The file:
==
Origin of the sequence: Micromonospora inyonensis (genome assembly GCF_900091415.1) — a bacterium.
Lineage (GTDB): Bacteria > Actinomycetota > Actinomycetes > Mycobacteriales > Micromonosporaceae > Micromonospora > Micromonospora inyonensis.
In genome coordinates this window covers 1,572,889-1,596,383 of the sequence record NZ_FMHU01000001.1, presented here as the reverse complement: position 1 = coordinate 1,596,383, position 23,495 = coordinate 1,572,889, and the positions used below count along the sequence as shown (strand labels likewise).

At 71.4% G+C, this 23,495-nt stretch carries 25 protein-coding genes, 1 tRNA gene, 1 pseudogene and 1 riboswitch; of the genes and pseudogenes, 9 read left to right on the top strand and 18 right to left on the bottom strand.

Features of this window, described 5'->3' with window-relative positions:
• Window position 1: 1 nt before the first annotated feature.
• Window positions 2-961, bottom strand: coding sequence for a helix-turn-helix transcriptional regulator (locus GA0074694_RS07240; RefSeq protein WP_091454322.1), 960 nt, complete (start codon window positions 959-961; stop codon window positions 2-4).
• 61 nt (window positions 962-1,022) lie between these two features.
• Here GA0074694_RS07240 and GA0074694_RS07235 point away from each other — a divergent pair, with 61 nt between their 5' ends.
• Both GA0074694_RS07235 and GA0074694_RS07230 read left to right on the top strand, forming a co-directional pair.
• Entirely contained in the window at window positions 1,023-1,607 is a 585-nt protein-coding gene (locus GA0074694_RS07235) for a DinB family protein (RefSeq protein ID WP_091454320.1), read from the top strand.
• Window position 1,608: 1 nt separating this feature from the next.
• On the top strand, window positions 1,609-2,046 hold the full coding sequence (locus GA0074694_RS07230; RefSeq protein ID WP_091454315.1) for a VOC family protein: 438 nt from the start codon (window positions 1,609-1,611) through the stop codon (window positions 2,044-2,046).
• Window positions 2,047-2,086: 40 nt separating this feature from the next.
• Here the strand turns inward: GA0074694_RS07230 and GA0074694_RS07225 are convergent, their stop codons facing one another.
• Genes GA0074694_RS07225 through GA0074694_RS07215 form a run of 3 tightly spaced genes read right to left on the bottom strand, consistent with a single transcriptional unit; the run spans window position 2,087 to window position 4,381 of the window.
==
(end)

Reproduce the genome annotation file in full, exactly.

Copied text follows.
Origin of the sequence: Micromonospora inyonensis (genome assembly GCF_900091415.1) — a bacterium.
Lineage (GTDB): Bacteria > Actinomycetota > Actinomycetes > Mycobacteriales > Micromonosporaceae > Micromonospora > Micromonospora inyonensis.
In genome coordinates this window covers 1,572,889-1,596,383 of the sequence record NZ_FMHU01000001.1, presented here as the reverse complement: position 1 = coordinate 1,596,383, position 23,495 = coordinate 1,572,889, and the positions used below count along the sequence as shown (strand labels likewise).

At 71.4% G+C, this 23,495-nt stretch carries 25 protein-coding genes, 1 tRNA gene, 1 pseudogene and 1 riboswitch; of the genes and pseudogenes, 9 read left to right on the top strand and 18 right to left on the bottom strand.

Features of this window, described 5'->3' with window-relative positions:
• Window position 1: 1 nt before the first annotated feature.
• Window positions 2-961, bottom strand: coding sequence for a helix-turn-helix transcriptional regulator (locus GA0074694_RS07240; RefSeq protein WP_091454322.1), 960 nt, complete (start codon window positions 959-961; stop codon window positions 2-4).
• 61 nt (window positions 962-1,022) lie between these two features.
• Here GA0074694_RS07240 and GA0074694_RS07235 point away from each other — a divergent pair, with 61 nt between their 5' ends.
• Both GA0074694_RS07235 and GA0074694_RS07230 read left to right on the top strand, forming a co-directional pair.
• Entirely contained in the window at window positions 1,023-1,607 is a 585-nt protein-coding gene (locus GA0074694_RS07235) for a DinB family protein (RefSeq protein ID WP_091454320.1), read from the top strand.
• Window position 1,608: 1 nt separating this feature from the next.
• On the top strand, window positions 1,609-2,046 hold the full coding sequence (locus GA0074694_RS07230; RefSeq protein ID WP_091454315.1) for a VOC family protein: 438 nt from the start codon (window positions 1,609-1,611) through the stop codon (window positions 2,044-2,046).
• Window positions 2,047-2,086: 40 nt separating this feature from the next.
• Here the strand turns inward: GA0074694_RS07230 and GA0074694_RS07225 are convergent, their stop codons facing one another.
• Genes GA0074694_RS07225 through GA0074694_RS07215 form a run of 3 tightly spaced genes read right to left on the bottom strand, consistent with a single transcriptional unit; the run spans window position 2,087 to window position 4,381 of the window.